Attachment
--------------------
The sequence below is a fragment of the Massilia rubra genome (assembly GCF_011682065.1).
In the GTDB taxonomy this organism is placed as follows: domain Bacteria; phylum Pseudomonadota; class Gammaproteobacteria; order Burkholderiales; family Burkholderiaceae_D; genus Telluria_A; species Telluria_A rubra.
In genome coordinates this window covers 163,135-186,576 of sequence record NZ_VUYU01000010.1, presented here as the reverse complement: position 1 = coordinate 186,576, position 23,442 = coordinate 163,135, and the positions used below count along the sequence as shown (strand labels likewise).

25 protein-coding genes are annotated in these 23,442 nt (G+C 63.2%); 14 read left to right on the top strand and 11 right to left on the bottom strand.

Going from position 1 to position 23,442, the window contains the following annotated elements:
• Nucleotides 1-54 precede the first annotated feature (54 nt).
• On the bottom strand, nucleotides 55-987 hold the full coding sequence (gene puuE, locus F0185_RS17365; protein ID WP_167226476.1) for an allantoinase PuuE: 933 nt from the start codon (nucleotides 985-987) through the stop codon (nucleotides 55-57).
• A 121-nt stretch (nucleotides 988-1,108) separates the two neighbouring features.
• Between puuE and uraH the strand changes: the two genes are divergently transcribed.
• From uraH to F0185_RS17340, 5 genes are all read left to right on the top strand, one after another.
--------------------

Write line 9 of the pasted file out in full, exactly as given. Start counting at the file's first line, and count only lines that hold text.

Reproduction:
• Between puuE and uraH the strand changes: the two genes are divergently transcribed.